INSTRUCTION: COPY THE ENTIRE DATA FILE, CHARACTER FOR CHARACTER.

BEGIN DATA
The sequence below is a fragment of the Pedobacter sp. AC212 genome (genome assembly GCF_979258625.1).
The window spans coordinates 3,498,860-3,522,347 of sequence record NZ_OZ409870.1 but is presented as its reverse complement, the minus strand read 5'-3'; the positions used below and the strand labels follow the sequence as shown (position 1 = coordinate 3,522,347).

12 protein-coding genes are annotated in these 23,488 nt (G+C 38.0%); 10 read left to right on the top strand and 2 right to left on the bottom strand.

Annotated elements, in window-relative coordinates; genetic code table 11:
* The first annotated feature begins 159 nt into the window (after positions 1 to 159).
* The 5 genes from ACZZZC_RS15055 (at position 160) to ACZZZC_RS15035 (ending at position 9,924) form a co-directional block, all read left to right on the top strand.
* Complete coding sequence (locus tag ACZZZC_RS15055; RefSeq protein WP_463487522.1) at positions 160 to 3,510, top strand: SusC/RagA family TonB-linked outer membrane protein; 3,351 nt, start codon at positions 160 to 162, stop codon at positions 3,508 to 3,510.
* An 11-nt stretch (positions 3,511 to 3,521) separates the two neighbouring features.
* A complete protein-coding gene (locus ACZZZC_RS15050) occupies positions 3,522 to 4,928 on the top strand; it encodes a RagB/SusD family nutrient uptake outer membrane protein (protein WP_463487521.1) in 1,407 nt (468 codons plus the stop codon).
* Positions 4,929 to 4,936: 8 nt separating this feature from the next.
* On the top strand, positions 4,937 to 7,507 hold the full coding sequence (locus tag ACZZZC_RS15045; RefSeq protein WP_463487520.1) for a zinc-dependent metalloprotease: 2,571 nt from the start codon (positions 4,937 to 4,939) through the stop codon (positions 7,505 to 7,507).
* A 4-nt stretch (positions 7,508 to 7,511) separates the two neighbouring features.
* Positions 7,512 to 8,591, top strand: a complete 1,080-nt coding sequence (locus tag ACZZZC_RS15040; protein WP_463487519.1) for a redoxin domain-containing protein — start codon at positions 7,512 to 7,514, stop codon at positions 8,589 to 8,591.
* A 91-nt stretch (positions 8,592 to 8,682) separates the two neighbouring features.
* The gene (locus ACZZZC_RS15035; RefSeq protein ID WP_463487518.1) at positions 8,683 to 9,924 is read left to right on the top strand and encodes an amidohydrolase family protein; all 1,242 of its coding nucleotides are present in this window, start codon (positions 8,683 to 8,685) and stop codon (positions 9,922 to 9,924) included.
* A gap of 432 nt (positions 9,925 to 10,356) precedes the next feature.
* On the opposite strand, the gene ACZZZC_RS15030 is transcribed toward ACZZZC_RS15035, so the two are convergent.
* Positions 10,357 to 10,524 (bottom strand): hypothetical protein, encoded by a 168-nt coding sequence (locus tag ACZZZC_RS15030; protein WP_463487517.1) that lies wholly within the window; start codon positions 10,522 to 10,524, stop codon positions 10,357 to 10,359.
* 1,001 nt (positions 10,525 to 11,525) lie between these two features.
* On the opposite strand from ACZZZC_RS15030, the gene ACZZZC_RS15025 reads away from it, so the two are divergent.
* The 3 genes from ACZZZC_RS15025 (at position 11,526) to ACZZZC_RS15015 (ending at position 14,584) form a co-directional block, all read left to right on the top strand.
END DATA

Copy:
The sequence below is a fragment of the Pedobacter sp. AC212 genome (genome assembly GCF_979258625.1).
The window spans coordinates 3,498,860-3,522,347 of sequence record NZ_OZ409870.1 but is presented as its reverse complement, the minus strand read 5'-3'; the positions used below and the strand labels follow the sequence as shown (position 1 = coordinate 3,522,347).

12 protein-coding genes are annotated in these 23,488 nt (G+C 38.0%); 10 read left to right on the top strand and 2 right to left on the bottom strand.

Annotated elements, in window-relative coordinates; genetic code table 11:
* The first annotated feature begins 159 nt into the window (after positions 1 to 159).
* The 5 genes from ACZZZC_RS15055 (at position 160) to ACZZZC_RS15035 (ending at position 9,924) form a co-directional block, all read left to right on the top strand.
* Complete coding sequence (locus tag ACZZZC_RS15055; RefSeq protein WP_463487522.1) at positions 160 to 3,510, top strand: SusC/RagA family TonB-linked outer membrane protein; 3,351 nt, start codon at positions 160 to 162, stop codon at positions 3,508 to 3,510.
* An 11-nt stretch (positions 3,511 to 3,521) separates the two neighbouring features.
* A complete protein-coding gene (locus ACZZZC_RS15050) occupies positions 3,522 to 4,928 on the top strand; it encodes a RagB/SusD family nutrient uptake outer membrane protein (protein WP_463487521.1) in 1,407 nt (468 codons plus the stop codon).
* Positions 4,929 to 4,936: 8 nt separating this feature from the next.
* On the top strand, positions 4,937 to 7,507 hold the full coding sequence (locus tag ACZZZC_RS15045; RefSeq protein WP_463487520.1) for a zinc-dependent metalloprotease: 2,571 nt from the start codon (positions 4,937 to 4,939) through the stop codon (positions 7,505 to 7,507).
* A 4-nt stretch (positions 7,508 to 7,511) separates the two neighbouring features.
* Positions 7,512 to 8,591, top strand: a complete 1,080-nt coding sequence (locus tag ACZZZC_RS15040; protein WP_463487519.1) for a redoxin domain-containing protein — start codon at positions 7,512 to 7,514, stop codon at positions 8,589 to 8,591.
* A 91-nt stretch (positions 8,592 to 8,682) separates the two neighbouring features.
* The gene (locus ACZZZC_RS15035; RefSeq protein ID WP_463487518.1) at positions 8,683 to 9,924 is read left to right on the top strand and encodes an amidohydrolase family protein; all 1,242 of its coding nucleotides are present in this window, start codon (positions 8,683 to 8,685) and stop codon (positions 9,922 to 9,924) included.
* A gap of 432 nt (positions 9,925 to 10,356) precedes the next feature.
* On the opposite strand, the gene ACZZZC_RS15030 is transcribed toward ACZZZC_RS15035, so the two are convergent.
* Positions 10,357 to 10,524 (bottom strand): hypothetical protein, encoded by a 168-nt coding sequence (locus tag ACZZZC_RS15030; protein WP_463487517.1) that lies wholly within the window; start codon positions 10,522 to 10,524, stop codon positions 10,357 to 10,359.
* 1,001 nt (positions 10,525 to 11,525) lie between these two features.
* On the opposite strand from ACZZZC_RS15030, the gene ACZZZC_RS15025 reads away from it, so the two are divergent.
* The 3 genes from ACZZZC_RS15025 (at position 11,526) to ACZZZC_RS15015 (ending at position 14,584) form a co-directional block, all read left to right on the top strand.